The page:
Efforts of many to fight autism points to a bright future

Efforts of many to fight autism points to a bright future

This article was originally published in North County News.

Four adults swapped small talk about their families, while the waitress served their salads.

“She had a wonderful weekend,” the mother began. “Believe it or not, when our kitchen clock chimed with a Mockingbird’s song, Madison pointed to it.”

The three lunch mates paused in unison, some with salad bites frozen in mid-air.

“Amazing, Unbelievable,” the two dads exclaimed.

“She’s really making progress in her new school, it seems,” the other mother concluded.

And I beamed. Madison is my daughter, and it was fun sharing impressive news. Granted, Madison is 10 years old. Most kids that age have no trouble pointing and begin to do so before their first birthdays.

But Madison has autism, a neurological disorder that impairs communication. Children with autism rarely point; it is one of the first signs that a child may have autism.

Our group was meeting to discuss an upcoming charity golf tournament that will benefit Pathfinders for Autism, a new Towson-based non-profit.

Autism has touched each of our lives deeply. We are determined to help others who must travel the same path.

“That’s great, Becky,” the mother spoke to me again.

I paused, studying the joy on her face.

Her thoughts were of particular interest to me. Although she did not have a child with autism as the rest of us did, she had treated hundreds of children with autism.

Dr. Rebecca Landa, director of Kennedy Krieger’s Center for Autism and Related Disorders, is a leading researcher on early detection of autism, and was also my guest for lunch that day.

“Why is pointing important?” I asked her.

And the fascinating explanation began.

I learned that Prodeclarative Pointing (PDP) is a pre-verbal skill that is a major milestone in the development of children. When children point, they show they know something that you don’t; want to share it with you; understand that your mind is separate from theirs and that you have the capacity to “see” what they see, if they show it to you; and acknowledge that the pointing gesture, a symbol, is meaningful to both of you.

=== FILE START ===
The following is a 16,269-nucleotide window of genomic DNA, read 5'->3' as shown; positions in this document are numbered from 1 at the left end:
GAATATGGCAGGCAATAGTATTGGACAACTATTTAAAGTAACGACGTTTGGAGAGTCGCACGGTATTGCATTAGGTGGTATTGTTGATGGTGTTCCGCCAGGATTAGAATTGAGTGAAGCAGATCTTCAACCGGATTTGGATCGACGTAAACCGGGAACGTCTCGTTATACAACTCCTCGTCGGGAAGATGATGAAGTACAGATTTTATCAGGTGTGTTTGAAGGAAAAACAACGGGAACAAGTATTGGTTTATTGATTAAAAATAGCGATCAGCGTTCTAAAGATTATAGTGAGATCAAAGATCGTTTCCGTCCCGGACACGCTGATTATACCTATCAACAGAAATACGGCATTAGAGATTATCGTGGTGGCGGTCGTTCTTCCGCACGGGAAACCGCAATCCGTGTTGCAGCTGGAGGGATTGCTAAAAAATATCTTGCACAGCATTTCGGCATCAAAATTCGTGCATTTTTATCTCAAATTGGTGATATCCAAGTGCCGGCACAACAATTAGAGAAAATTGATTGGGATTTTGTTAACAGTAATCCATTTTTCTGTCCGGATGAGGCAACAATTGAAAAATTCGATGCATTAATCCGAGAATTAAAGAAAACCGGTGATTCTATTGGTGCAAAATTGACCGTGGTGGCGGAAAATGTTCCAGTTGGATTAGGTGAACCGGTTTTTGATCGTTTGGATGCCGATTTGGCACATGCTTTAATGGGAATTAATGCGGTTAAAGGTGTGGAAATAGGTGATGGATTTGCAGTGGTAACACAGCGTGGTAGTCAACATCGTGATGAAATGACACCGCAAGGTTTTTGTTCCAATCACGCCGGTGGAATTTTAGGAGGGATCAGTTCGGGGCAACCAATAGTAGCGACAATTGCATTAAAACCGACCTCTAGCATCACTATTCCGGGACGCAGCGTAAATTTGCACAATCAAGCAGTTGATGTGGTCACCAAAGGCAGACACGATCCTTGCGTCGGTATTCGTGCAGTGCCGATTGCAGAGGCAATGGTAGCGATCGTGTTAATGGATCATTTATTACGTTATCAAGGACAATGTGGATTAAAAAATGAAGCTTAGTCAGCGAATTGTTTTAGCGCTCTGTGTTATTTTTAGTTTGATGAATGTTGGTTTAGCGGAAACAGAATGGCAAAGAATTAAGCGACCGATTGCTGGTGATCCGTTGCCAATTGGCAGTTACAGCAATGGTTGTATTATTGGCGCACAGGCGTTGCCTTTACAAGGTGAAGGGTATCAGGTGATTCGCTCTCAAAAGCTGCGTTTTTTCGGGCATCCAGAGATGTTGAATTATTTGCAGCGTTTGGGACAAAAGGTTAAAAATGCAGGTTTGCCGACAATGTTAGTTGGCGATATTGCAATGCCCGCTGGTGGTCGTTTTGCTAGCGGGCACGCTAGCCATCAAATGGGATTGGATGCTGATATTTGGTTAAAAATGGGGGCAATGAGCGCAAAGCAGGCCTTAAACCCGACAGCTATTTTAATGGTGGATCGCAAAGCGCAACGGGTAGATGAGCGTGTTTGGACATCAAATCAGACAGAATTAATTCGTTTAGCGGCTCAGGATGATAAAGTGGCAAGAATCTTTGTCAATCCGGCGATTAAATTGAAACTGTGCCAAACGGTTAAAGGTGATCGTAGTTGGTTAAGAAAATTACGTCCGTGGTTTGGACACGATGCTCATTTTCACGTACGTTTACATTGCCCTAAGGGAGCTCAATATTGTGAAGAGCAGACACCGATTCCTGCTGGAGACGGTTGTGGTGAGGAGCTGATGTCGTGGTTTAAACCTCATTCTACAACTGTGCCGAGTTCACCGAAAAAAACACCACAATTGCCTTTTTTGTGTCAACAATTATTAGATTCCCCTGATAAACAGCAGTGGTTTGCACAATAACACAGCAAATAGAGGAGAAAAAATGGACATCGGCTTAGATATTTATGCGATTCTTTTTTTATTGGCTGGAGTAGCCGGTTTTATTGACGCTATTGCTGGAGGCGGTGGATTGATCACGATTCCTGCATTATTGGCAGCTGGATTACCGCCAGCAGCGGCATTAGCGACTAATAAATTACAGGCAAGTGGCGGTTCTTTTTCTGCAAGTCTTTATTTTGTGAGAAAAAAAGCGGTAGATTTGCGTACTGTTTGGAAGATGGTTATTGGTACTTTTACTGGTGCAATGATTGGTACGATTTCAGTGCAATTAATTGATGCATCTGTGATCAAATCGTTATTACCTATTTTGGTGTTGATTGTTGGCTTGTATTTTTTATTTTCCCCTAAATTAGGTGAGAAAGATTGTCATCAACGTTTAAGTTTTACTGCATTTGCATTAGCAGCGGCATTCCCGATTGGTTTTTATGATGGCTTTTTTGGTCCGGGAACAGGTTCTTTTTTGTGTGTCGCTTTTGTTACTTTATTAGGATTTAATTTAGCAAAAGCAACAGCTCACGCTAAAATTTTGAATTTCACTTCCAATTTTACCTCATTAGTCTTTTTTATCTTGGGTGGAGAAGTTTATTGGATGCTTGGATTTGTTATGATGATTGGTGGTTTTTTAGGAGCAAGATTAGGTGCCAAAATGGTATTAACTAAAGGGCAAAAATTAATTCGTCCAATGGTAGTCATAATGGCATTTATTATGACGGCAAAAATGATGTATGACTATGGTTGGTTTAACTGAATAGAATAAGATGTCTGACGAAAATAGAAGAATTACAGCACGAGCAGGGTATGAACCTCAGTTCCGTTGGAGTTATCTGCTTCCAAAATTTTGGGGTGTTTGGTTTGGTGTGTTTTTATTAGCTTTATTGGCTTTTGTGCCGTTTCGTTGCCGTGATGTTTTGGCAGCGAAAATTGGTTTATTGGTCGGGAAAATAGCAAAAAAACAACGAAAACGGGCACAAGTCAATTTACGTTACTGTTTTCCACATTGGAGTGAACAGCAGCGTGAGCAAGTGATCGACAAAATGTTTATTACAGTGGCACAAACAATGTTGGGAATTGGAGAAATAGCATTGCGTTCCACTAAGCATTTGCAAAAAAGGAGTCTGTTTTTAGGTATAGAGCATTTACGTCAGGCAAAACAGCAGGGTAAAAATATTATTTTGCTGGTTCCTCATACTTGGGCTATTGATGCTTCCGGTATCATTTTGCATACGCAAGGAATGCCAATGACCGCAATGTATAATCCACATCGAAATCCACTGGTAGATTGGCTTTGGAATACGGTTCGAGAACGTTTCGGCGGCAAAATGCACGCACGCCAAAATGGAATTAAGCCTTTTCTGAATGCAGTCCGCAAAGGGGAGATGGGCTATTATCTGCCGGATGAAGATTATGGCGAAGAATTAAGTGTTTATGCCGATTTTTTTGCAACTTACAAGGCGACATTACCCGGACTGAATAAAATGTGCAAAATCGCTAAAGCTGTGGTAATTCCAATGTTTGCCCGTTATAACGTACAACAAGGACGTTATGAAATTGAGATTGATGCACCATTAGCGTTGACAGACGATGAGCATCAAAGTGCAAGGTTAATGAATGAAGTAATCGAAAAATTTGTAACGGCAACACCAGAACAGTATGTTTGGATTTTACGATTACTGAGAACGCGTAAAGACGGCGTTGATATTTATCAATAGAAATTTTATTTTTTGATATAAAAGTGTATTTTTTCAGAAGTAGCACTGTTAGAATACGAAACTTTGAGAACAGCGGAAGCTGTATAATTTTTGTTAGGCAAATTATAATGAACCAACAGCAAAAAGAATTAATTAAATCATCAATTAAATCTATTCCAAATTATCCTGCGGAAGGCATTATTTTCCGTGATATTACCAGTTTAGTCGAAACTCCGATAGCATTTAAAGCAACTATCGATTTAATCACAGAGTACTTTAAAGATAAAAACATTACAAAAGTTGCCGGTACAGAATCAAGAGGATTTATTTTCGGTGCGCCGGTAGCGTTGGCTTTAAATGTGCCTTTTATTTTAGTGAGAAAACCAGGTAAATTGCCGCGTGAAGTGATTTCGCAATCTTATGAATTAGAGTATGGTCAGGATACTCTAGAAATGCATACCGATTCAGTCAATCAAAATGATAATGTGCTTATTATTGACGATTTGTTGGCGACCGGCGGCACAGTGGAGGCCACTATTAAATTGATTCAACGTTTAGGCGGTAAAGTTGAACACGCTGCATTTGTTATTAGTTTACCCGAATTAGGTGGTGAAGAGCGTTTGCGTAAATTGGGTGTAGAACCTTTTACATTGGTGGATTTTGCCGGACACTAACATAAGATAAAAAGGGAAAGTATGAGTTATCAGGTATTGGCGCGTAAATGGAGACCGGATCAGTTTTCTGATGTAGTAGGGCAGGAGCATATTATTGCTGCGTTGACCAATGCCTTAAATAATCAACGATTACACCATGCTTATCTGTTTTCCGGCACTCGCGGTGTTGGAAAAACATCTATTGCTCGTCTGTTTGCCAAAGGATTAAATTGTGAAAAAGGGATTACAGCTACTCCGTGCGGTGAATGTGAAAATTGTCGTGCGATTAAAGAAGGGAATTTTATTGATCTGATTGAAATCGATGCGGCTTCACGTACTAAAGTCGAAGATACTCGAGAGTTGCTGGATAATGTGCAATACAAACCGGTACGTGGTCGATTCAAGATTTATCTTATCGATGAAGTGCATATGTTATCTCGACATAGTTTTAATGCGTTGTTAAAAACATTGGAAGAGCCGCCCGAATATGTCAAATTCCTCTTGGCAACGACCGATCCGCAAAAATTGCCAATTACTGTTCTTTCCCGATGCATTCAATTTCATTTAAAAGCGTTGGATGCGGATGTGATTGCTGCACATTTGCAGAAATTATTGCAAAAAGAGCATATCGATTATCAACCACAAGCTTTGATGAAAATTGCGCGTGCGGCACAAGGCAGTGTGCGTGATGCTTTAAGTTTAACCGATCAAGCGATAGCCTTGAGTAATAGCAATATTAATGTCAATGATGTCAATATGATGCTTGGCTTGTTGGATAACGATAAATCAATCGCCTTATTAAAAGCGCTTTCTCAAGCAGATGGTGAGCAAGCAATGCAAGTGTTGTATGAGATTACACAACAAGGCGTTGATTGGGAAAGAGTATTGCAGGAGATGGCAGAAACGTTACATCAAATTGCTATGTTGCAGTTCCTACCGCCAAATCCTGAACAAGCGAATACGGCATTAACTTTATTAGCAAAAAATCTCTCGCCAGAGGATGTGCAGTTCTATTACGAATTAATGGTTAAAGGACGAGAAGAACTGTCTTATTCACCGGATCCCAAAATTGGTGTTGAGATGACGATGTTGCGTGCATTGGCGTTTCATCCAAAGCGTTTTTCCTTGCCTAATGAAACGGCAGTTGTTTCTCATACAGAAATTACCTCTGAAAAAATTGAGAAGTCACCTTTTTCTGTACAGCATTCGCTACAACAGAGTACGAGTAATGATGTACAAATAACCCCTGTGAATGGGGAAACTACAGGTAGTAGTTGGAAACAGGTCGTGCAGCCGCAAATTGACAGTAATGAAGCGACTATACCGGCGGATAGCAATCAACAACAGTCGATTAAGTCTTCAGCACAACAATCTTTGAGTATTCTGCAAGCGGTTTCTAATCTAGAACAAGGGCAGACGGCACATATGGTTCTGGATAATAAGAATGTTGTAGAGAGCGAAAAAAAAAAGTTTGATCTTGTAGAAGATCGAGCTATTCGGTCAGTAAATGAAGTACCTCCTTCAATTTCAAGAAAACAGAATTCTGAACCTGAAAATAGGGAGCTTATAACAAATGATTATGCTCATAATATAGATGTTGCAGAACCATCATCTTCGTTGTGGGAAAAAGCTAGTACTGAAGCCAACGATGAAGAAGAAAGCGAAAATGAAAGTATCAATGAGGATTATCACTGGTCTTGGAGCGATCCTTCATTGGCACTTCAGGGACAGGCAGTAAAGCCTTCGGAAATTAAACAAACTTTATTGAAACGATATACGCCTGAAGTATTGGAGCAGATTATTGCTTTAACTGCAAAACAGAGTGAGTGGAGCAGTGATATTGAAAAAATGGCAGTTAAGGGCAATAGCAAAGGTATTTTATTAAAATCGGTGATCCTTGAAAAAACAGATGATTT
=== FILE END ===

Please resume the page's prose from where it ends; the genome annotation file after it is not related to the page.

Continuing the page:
Pointing, I learned, is a pivotal skill in the development of both language and social development. Amazing. All from one extended index finger.

However, children with autism often fail to draw others’ attention to objects by pointing. They tend to ask for things in a different way, often pulling the person to the object they want, rather than pointing to it.

Failure to point can indicate abnormal language development and social interaction, the unmistakable trademarks of autism.

After the lunch, I pondered Dr. Landa’s discourse on pointing. I now understand the explanation of pointing and its symbolism. But what, I wondered, is the significance for Madison?

Reluctantly, I admitted the proverbial answer, “Who knows?” to be the appropriate one. After a decade of parenting a child with autism, I also have learned that categorizing kids with autism is about as easy as herding cats.

Even though all children with autism experience some kind of social or language impairment, each child is different. Some children with autism are brilliant; others severely developmentally delayed. Some talk non-stop; others never talk at all. Some respond well to intense behavioral therapy; picture exchange systems, music therapy, or aquatic therapy; others have limited, if any, response.

There is good reason to call it a “spectrum disorder.”

However, progress, no matter how delayed, can always open the door for the possible. With just one point of her finger, Madison let me know that her beautiful mind is still developing, still learning, and still lively.

Indeed, who knows what her future could hold.